So is it a Revolution? Not quite yet. There is one major obstacle to surmount. A bigger obstacle than the Russian proletariat faced in October 1917 when it confronted the Czar’s guards – many of whom were sympathetic and less inclined to shoot. The IRGC has too much to lose to let go peacefully.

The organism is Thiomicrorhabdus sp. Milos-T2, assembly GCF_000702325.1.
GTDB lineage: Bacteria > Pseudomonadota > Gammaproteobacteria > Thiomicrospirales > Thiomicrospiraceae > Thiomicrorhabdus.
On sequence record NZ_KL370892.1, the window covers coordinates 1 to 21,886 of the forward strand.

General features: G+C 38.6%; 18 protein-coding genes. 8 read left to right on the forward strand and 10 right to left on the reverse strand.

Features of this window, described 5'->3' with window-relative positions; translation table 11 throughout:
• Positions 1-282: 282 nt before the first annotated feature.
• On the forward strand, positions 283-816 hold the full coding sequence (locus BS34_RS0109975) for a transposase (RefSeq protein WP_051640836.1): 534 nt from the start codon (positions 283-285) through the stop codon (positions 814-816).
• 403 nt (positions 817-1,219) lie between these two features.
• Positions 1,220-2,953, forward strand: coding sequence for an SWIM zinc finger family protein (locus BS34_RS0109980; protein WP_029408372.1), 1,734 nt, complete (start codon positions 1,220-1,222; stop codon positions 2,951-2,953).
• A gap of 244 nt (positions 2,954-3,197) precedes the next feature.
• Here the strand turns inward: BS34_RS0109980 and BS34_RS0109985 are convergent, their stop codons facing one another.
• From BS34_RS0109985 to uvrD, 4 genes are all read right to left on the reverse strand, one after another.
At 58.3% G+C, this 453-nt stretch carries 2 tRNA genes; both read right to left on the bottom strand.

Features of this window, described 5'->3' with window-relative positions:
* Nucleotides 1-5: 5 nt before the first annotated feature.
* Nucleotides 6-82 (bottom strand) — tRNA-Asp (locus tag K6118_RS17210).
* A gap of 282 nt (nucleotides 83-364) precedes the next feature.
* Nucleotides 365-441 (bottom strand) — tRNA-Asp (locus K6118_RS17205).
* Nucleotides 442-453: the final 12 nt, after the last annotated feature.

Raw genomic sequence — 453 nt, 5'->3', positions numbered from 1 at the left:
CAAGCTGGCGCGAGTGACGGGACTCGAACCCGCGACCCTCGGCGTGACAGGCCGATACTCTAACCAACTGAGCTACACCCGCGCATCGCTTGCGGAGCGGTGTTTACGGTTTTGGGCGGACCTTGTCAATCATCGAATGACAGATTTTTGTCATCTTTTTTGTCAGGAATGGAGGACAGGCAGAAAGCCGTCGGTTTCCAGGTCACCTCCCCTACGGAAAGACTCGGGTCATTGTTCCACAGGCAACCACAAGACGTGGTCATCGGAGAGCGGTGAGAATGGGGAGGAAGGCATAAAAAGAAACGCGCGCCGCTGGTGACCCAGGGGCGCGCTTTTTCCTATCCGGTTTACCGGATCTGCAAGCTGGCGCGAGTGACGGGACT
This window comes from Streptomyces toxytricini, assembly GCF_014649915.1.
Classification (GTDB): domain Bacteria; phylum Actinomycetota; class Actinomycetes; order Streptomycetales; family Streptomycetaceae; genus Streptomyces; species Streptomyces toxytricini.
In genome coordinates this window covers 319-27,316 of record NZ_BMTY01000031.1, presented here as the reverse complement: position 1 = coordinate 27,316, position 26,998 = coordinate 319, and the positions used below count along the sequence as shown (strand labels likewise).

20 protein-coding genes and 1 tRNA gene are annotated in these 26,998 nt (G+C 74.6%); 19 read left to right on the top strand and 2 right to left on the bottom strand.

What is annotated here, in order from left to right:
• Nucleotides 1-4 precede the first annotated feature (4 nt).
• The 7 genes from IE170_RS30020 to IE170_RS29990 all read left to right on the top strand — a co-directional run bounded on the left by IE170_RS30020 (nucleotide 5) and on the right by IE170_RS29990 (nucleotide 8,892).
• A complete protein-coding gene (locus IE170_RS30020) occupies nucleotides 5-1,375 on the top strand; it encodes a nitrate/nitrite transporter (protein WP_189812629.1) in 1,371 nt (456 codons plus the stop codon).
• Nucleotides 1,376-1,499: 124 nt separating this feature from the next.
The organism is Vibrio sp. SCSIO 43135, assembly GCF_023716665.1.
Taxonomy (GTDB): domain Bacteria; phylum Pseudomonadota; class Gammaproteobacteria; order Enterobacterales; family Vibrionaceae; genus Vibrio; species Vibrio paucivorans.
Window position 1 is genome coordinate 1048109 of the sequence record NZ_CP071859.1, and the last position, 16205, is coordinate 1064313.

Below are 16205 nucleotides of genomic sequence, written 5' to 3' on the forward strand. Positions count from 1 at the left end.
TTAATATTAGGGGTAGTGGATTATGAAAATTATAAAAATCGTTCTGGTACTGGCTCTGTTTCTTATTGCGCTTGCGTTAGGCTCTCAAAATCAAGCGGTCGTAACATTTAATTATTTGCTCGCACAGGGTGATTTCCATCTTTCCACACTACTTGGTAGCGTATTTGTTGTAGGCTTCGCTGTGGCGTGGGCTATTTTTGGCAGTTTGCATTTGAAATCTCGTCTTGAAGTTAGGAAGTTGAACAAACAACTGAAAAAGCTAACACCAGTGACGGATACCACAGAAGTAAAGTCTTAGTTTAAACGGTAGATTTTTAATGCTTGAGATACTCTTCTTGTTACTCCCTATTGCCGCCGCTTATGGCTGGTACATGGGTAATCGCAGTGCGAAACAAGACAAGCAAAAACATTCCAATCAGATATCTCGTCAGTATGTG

The IRGC is the powerful “Islamic Revolutionary Guard Corps,” better known as the “Guardians of the Revolution” or pasdaran. It is a militarized body that Ayatollah Khomeini established in Iran after the 1979 Islamic revolution because he did not believe he could count on loyalty from the regular armed forces. Today, the IRGC remain by oath absolutely faithful to the Islamic nature of the Republic and to the Supreme Leader and it is by far the most powerful Iranian military corps, which in addition to reporting directly to the Supreme Leader also has huge economic interests in the country. The Revolutionary Guards are made up of around 300,000 people, most of whom would lose power, wealth or, to put it even more succinctly, their salary if the regime were to fall. Foreign Policy noted some time ago that the Revolutionary Guards could be ready to drag Iran into civil war, just to protect the regime (and their obvious interests). The scholar Ali Alfoneh has suggested – and many agree – that the IRGC would stage a coup against the ayatollahs and take over directly in the event of a full-scale revolution. The IRGC’s loyalty is not towards the Iranian people or against the state, but exclusively weighed against the Islamic Republic, i.e. the current regime, because if the regime fell, the Revolutionary Guards too would probably be dispersed.